The Korean Air Nut Rage
After an unfortunate case of managerial misconduct on December 5, 2014, Cho Hyun-ah, also known as Heather Kim the former vice president of Korean Air, was forced to resign. The reason for her sudden downfall: macadamia nuts. Cho was sitting in first class and prior to takeoff was handed macadamia nuts by a flight attendant regardless of the fact that Cho did not request for any. Furthermore, the flight attendant served the nuts still in its bag, which differs from the manual that flight attendants should follow. Furious of the attendant’s actions, Cho reprimanded the flight attendant and demanded the plane which was already on the taxiway to return back to the gate. Cho was found guilty and the flight attendants are filing lawsuits against her.
In 2016, South Korean has taken action to revise and add more to the aviation laws. Before the Korean Air Nut Rage incident, the offense of disturbing the pilot did not carry any jail term or fine. However, now, for the same offence, those guilty can be charged for up to five years in jail or a hefty fine.
The Korean Air Nut Rage incident sheds light on the problem of “Gabjil,” which is a Korean term holding a negative meaning that the higher ranked people boss around the people who are ranked below them. To have a better understanding, it was made from the words “gab” and “eur.” Gab represents the person with more power and eur the weak. It originally comes from legal terminology, but is now used to talk about any relationships such as boss/subordinate or adult/child. Therefore “Gabjil,” can easily be understood as acting as the gab.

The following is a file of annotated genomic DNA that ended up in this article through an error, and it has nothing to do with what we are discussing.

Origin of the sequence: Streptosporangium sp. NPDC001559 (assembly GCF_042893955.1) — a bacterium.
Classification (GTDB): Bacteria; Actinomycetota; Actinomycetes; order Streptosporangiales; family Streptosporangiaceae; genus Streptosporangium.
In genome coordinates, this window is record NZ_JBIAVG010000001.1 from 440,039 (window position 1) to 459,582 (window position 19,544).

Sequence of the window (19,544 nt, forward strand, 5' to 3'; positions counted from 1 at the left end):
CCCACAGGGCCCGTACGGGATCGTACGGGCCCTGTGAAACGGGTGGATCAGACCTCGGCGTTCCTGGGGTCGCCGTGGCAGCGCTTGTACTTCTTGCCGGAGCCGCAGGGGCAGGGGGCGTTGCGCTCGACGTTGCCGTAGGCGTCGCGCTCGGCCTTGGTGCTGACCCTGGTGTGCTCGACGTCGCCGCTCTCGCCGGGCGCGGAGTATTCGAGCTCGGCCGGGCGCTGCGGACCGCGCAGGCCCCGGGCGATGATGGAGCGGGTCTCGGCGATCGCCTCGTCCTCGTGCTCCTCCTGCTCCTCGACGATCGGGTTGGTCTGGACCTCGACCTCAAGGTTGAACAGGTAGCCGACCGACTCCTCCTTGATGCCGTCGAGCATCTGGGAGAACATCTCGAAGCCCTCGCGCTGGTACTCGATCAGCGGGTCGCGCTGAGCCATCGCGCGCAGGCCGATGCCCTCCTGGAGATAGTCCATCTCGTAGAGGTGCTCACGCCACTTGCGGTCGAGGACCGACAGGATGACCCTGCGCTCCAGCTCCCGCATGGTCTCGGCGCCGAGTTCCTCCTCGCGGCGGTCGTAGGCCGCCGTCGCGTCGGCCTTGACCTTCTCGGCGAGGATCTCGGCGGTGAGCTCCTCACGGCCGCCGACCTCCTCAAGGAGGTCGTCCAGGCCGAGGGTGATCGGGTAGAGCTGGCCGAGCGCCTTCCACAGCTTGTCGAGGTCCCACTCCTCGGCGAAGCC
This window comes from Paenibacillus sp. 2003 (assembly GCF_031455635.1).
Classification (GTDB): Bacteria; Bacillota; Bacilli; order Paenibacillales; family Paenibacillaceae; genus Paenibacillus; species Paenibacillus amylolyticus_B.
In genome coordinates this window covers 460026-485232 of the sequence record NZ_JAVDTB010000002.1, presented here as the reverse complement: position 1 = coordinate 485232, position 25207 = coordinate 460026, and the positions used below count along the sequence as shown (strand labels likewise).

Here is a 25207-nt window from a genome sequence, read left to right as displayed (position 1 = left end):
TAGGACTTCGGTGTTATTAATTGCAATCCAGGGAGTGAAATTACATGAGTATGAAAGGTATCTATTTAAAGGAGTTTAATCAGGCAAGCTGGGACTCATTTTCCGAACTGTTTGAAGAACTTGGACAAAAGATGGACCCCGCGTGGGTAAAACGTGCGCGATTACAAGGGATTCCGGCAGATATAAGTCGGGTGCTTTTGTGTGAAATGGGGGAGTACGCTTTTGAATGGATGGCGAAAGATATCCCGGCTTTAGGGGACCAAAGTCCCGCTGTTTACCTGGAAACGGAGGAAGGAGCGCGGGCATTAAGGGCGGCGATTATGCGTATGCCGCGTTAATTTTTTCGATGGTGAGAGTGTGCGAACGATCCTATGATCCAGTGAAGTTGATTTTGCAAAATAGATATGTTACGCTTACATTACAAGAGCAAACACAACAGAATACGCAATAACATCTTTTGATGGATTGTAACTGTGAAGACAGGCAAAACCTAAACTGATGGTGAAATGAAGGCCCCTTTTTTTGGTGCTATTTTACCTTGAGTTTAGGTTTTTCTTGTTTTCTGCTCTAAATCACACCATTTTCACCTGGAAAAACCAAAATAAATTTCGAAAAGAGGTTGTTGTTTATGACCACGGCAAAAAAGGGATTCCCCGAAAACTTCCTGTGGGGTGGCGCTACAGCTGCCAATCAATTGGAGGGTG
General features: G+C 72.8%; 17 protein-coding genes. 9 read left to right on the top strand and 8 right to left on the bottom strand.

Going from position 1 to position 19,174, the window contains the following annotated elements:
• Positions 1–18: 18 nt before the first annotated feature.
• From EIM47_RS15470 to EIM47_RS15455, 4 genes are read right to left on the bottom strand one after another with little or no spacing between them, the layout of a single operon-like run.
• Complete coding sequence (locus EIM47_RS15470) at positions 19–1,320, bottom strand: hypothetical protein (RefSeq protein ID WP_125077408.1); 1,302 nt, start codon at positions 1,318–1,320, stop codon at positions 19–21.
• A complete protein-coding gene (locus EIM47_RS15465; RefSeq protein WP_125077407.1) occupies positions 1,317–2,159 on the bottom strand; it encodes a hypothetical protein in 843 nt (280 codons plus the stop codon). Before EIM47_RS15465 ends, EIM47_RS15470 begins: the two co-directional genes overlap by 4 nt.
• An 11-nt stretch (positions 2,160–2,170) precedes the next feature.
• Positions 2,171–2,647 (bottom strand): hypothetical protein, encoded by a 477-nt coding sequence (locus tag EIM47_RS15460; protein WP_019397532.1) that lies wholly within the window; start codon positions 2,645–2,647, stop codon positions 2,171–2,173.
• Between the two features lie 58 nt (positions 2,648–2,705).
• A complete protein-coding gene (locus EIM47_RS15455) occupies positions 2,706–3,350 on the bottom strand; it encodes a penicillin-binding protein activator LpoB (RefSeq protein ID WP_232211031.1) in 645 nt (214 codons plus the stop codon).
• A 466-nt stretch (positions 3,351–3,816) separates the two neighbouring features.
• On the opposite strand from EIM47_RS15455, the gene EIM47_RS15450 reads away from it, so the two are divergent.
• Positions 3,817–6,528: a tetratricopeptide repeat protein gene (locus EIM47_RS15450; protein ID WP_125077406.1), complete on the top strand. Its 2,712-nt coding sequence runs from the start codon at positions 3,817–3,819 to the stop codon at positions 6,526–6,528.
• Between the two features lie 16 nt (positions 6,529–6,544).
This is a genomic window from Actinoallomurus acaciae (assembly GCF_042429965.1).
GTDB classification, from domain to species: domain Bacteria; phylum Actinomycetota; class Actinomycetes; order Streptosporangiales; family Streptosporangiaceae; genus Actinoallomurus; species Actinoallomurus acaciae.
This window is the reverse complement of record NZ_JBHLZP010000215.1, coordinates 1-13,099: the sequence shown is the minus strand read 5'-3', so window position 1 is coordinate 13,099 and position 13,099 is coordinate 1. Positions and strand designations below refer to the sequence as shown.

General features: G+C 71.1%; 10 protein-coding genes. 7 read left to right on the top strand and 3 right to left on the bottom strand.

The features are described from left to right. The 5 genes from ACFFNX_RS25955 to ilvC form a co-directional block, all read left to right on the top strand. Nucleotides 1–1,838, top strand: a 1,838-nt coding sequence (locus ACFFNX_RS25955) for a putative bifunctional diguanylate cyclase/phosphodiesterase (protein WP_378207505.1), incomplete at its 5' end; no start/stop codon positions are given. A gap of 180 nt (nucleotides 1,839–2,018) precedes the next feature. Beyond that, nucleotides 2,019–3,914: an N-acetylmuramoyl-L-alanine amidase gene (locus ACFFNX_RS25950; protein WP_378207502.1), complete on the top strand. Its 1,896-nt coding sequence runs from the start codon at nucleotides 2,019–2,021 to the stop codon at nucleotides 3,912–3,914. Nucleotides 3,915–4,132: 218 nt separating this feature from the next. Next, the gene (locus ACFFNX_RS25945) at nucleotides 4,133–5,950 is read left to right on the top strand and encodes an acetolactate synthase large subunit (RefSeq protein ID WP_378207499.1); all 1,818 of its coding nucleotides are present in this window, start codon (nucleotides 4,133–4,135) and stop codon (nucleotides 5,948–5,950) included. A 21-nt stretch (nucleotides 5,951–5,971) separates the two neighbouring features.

Aside from the episode of Cho and the macadamia nuts, there are many examples of “Gabjil,” in Korean society. Not long after the Nut Rage, a mother and a daughter mother and daughter forced a part time worker at one of the Hyundai Department stores in Korea to park their car though they were not valet parking. Following the worker’s denial to park, the mother and daughter assaulted the parking lot part time worker because they considered themselves as the gab of the situation. Another case of “Gabjil,” happened recently when a part time worker for the Korean Tourism Company was fired for refusing to take off a mask she was wearing. The employee was wearing the mask to protect herself from germs due to the ongoing MERS infections, but the company felt that it was a distraction when translating for the tourists. Consequently, the employee was fired and the public is criticizing the company’s decision. “Gabjil,” remains as a serious problem that needs to be solved.
Many Korean celebrities have parodied Cho Hyun-ah’s looks as she entered court for her trial. Here are some of them.
Picture1: Singer Kim Heechul imitating Cho Hyun Ah Picture2: (Left) Singer Kang Gyun-Sung imitating Cho Hyun-Ah(right)